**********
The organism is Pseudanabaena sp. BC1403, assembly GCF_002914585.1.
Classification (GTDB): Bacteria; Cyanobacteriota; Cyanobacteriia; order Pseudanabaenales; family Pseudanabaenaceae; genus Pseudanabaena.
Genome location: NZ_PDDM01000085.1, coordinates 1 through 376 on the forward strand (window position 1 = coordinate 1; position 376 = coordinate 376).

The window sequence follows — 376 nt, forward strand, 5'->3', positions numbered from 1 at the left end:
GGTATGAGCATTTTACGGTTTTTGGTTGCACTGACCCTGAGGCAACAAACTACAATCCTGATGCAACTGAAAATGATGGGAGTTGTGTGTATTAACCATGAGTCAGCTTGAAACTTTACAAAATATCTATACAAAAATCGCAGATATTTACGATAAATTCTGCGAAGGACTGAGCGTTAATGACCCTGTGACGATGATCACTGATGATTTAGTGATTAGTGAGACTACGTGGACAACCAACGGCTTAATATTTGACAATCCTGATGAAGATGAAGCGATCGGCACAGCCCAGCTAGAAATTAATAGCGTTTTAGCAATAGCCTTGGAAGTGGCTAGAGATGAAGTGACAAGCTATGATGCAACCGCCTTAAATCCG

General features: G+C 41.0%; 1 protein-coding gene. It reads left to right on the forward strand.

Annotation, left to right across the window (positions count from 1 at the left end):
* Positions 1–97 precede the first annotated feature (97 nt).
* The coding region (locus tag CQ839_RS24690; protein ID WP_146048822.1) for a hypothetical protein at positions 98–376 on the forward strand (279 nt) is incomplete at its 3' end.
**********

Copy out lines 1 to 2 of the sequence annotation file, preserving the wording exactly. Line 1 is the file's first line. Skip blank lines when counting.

The organism is Pseudanabaena sp. BC1403, assembly GCF_002914585.1.
Classification (GTDB): Bacteria; Cyanobacteriota; Cyanobacteriia; order Pseudanabaenales; family Pseudanabaenaceae; genus Pseudanabaena.